Sitting on one of the window sills in my apartment, I survey my surroundings. Black reusable shopping bags filled with food, books, and other household items are strewn around the floor in the kitchen and living area; two black and country style kitchen chairs waiting to be placed, a white laundry basket filled with cozy blankets; two large cardboard boxes from IKEA are ripped open on the ground. I have spent the last two and a half hours building a kitchen island/table and it is still not completed. I’m tired, and sore, and wishing their was an IKEA fairy who could make all my furniture-building wishes come true.
Toronto in one of my favourite cities in Canada. It has culture, arts, funky neighbourhoods, cool architecture, food trucks, and an interesting history – – which ultimately led to the creation of When Pigs Fry, a pork themed food tour by Urban Adventures.
Guest Post by Candice Walsh.
Candice Walsh, of Free Candie, is a technical writer for a deep sea technology company and an associate editor at Matador Network. When she isn’t writing about sonar equipment, she’s shooting whisky and hitting on men, or eating nachos and dreaming about travel. She’s currently stationed in St. John’s, Newfoundland.
The more I travel, the more I realize Newfoundland is a whole different world sometimes. Even while I’m here in Nova Scotia, just an hour’s flight away, I’m constantly reminded of how different my island is. Some things I’m not so crazy about (i.e. the isolation), but others make me realize how blessed I am to live in such a unique place.
Voted as one of the 52 places to go in 2016 by the New York Times, Toronto is reclaiming it’s place as one of the best cities in Canada — it’s also one of the most multicultural. A trip to Toronto, no matter the length, has endless possibilities; it’s a foodie haven, overflowing with an eclectic mix of vintage and high-end boutiques — and everything in between.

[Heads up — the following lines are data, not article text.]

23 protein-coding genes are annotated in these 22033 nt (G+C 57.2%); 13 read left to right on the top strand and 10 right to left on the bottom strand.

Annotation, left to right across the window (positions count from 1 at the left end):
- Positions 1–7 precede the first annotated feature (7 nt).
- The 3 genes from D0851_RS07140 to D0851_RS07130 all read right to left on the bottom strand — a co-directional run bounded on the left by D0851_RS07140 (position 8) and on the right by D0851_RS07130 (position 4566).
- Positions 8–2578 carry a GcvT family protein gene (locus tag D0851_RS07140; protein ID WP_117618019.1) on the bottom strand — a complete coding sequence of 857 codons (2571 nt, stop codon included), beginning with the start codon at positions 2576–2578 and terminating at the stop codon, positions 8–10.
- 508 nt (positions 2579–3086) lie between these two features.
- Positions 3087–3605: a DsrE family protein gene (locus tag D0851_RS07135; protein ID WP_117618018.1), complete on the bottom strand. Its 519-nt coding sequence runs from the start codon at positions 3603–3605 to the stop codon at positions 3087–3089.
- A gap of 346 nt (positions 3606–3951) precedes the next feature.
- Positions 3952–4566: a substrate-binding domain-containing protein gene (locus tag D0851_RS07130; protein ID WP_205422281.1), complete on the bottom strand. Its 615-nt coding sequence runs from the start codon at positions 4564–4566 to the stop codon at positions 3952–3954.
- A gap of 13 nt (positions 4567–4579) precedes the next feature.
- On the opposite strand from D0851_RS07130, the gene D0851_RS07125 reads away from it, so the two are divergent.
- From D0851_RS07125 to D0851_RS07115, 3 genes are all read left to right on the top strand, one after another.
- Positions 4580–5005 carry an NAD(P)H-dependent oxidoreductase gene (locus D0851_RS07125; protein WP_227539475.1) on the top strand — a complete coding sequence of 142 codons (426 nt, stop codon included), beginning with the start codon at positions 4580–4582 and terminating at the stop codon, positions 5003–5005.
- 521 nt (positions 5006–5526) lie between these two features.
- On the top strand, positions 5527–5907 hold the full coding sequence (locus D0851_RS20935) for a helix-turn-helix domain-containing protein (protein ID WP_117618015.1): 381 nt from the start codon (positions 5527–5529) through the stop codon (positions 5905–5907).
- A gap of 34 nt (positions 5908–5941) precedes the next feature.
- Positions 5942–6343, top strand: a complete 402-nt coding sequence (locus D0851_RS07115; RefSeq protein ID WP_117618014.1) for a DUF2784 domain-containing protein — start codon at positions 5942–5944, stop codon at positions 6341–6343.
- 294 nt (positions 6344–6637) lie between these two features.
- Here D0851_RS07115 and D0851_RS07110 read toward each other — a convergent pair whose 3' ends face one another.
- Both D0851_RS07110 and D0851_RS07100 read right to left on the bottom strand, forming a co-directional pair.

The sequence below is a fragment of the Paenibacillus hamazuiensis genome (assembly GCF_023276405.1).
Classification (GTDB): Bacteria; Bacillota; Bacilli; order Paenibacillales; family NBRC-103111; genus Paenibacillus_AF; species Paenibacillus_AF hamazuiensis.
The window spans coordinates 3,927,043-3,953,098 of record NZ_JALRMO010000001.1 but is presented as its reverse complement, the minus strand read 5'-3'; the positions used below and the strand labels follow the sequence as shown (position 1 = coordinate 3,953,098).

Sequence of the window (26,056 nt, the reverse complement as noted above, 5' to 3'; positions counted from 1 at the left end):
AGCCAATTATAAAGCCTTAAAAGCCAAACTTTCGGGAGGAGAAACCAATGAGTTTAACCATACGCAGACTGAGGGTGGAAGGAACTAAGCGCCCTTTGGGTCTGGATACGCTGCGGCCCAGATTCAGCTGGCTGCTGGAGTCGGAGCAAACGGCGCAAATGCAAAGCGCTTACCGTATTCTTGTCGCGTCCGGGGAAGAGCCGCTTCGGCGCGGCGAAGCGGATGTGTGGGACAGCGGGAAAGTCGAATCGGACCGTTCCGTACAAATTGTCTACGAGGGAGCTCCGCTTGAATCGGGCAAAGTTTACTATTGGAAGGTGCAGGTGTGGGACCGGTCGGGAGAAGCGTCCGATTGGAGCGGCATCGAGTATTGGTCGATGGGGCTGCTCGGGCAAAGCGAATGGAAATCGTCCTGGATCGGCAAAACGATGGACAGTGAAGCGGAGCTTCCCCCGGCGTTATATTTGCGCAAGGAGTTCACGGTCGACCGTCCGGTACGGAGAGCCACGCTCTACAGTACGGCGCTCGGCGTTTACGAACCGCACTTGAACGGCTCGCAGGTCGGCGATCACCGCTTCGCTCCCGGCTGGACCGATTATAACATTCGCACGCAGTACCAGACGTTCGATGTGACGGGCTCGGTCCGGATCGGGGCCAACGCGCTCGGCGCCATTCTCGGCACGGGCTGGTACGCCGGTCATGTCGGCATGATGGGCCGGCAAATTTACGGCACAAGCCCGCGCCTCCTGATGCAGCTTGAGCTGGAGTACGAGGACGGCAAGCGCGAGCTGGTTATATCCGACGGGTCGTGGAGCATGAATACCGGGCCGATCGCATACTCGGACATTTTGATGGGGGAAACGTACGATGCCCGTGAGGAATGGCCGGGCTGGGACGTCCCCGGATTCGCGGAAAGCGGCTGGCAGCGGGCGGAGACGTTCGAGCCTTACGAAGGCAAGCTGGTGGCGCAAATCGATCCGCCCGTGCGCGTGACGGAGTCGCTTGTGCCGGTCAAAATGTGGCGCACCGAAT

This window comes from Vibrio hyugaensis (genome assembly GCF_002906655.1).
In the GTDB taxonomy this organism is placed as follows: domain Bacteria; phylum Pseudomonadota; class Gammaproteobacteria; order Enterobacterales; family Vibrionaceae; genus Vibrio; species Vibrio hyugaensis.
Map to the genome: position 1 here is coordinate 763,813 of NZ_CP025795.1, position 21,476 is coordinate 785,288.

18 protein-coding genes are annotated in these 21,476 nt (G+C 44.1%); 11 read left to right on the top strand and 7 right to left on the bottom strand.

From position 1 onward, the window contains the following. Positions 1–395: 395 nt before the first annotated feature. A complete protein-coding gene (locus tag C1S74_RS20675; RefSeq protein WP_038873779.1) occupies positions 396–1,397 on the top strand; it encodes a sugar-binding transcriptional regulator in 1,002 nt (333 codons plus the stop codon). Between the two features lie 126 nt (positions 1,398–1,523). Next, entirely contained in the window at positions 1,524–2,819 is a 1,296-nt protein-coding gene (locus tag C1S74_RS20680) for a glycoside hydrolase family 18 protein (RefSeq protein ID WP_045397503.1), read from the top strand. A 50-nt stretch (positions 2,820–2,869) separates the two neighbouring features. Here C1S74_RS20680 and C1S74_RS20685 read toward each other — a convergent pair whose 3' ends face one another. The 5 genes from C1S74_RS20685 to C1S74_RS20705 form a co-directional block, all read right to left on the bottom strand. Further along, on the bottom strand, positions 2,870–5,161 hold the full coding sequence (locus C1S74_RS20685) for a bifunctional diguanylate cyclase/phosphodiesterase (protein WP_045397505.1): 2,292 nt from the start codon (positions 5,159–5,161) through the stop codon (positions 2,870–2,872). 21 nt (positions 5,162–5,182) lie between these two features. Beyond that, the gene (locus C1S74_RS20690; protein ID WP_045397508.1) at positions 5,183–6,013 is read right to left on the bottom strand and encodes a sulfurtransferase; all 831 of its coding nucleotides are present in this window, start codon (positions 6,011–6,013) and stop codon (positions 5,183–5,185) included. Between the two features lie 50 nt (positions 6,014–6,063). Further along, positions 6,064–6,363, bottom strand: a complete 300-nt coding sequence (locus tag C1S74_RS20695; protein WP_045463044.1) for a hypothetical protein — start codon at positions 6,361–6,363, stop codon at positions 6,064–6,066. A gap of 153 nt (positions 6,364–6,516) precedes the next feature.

It’s not every day that one has the opportunity to visit Québec’s Hôtel de Glace (Ice Hotel), but when travelling in Québec City between the beginning of January and the end of March, venturing out to Hôtel de Glace is a must.
Oddly enough it took me three winters to finally make time to visit the ice hotel.
It takes fifty people about six weeks to take 500 tons of ice and 30,000 tons of snow and turn it into Hôtel de Glace — the only hotel in North America that is made entirely of snow and ice!
My time in Vancouver is short, one full day to be exact, so instead of running around the city like a chicken with its head cut off, I decided to spend my day in one neighbourhood, Chinatown. An interesting choice, right? I mean, how could I, or anyone else for that matter, spend an entire day in Chinatown. Well, I’ll tell you how!
I can feel the train speeding up as I lay in the lower berth in my cabin, after midnight there is not as much traffic on the railway, and our train doesn’t need to stop as much to give freight trains room to pass. Sleep comes slowly as I get use to the movements of the train, and in the morning it takes me a few minutes to get my train legs, as I nearly topple over while getting dressed. I love travelling across Canada by train.
Vancouver is one of my favourite cities in Canada, which is one of the reasons why I plan to relocate there when I return to Canada, after gallivanting around Asia like a boss. But this post is not about how to relocate to Vancouver, it’s about what to do an see when visiting one of Canada’s best cities.